The oil markets are jittery. In the last week the price of oil increased to $US 53/B when President Trump officially put Iran “on notice,” and then sunk down to almost $US 52/B on news of a large gain in US crude oil stockpiles. Although US oil storage typically builds this time of year, the fill rate is exceeding last year.
Despite the nervous sentiment, the fundamentals are still looking on-track. Oil demand grew by 1.5 MMB/d last year, and the International Energy Agency projects 1.3 MMB/d more in 2017. Actual demand growth will likely exceed this outlook.
And assuming that OPEC and non-OPEC producers follow through on commitments, a supply deficit in the range of 1 MMB/d should emerge during 2017. Watch for positive news on OPEC cuts next week, when OPEC officially reports their production levels.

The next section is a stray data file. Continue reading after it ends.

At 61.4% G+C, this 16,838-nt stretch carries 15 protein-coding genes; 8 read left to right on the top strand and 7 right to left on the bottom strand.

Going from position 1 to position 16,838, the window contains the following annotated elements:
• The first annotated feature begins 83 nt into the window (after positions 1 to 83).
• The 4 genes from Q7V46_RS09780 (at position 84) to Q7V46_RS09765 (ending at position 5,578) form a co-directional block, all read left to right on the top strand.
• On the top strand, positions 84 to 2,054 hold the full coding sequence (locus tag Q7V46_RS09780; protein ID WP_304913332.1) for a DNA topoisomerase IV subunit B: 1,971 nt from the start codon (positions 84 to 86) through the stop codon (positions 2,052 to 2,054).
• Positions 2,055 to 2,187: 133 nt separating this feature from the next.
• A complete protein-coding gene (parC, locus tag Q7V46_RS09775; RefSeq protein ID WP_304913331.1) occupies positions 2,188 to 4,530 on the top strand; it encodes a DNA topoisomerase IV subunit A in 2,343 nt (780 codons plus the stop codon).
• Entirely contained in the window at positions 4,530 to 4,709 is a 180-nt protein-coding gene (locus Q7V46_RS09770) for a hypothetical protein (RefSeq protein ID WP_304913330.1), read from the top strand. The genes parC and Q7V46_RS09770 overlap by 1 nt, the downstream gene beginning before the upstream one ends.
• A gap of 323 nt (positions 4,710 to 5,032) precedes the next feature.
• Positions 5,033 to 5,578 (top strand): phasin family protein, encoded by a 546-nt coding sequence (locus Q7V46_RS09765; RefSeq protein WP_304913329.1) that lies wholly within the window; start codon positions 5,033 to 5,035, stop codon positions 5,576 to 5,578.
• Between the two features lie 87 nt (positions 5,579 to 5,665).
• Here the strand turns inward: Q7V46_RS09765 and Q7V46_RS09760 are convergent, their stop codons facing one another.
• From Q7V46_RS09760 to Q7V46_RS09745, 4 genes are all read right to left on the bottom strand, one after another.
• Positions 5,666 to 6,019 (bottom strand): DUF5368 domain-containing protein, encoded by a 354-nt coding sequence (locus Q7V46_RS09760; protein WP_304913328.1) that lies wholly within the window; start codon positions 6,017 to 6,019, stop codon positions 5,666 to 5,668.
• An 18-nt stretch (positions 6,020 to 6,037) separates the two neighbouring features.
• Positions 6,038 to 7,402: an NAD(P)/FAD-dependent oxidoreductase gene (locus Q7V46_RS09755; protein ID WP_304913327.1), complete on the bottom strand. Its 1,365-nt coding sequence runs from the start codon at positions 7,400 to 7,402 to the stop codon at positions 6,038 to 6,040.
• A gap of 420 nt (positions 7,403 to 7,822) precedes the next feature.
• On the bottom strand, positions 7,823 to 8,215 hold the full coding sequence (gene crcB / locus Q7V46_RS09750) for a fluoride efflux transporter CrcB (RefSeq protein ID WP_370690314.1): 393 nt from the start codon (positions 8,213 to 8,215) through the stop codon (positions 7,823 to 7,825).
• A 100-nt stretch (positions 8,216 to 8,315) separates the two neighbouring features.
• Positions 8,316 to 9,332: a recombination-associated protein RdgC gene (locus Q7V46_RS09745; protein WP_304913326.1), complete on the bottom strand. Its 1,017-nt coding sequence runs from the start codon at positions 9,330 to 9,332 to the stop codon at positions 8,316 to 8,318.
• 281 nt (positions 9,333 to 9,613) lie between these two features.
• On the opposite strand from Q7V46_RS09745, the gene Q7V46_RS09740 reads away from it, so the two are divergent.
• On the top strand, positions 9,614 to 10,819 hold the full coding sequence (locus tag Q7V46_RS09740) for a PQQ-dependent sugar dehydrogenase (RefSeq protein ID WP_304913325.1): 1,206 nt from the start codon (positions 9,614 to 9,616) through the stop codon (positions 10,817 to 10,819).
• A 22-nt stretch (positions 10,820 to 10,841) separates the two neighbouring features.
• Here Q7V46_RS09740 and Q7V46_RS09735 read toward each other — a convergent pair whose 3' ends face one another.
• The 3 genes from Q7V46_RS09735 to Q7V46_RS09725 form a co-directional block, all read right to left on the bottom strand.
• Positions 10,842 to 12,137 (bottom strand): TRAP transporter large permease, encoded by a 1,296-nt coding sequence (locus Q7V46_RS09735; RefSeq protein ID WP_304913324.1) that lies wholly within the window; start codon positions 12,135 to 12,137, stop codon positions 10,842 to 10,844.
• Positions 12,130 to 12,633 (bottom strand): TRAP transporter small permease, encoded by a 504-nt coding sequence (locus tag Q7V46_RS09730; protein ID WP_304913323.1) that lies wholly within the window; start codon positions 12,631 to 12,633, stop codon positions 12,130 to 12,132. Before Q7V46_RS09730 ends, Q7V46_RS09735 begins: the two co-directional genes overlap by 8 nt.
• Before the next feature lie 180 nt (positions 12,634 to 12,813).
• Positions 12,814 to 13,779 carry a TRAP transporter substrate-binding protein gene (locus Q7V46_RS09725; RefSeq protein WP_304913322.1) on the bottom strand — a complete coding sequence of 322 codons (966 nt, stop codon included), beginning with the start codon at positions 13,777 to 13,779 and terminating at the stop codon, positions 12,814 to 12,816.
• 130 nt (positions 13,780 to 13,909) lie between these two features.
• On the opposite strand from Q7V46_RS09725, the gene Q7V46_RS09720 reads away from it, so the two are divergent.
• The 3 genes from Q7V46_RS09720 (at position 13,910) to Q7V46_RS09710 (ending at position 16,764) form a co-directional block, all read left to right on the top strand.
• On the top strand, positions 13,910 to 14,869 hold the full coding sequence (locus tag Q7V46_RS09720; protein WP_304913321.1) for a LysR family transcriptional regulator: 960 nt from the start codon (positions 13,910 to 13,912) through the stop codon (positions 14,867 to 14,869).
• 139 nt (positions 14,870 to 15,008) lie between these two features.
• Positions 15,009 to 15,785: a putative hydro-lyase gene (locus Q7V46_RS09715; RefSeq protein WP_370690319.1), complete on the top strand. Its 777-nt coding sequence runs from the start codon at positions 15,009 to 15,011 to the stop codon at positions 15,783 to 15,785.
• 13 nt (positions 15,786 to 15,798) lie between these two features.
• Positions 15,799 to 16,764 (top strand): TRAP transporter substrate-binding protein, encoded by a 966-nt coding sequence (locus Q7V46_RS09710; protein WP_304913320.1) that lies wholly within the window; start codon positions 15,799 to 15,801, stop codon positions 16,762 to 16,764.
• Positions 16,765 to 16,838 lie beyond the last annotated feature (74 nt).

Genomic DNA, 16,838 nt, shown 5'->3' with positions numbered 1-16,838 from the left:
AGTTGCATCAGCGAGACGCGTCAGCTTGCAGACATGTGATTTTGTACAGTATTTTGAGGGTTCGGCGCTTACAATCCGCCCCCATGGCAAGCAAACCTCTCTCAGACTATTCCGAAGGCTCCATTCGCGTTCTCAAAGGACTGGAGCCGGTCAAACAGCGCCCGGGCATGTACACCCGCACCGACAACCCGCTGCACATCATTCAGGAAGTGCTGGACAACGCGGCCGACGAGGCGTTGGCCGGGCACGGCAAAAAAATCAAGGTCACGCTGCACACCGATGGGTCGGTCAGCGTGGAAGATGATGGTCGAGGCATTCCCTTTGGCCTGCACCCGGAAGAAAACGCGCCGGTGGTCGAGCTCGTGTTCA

Returning to the topic of oil storage; with both American and Canadian production expected to grow this year, higher year-on-year storage levels in North America are to be expected.
The real flip from market surplus to deficit will occur outside of North America, and as a result the international storage tanks (that hold almost 60% of the barrels, see Figure 1) are the ones that will be drawn down first. With international oil storage data delayed three months, it will be April or May before the market will see concrete data on progress in clearing the glut.
To help stay calm, keep an eye on the fundamentals.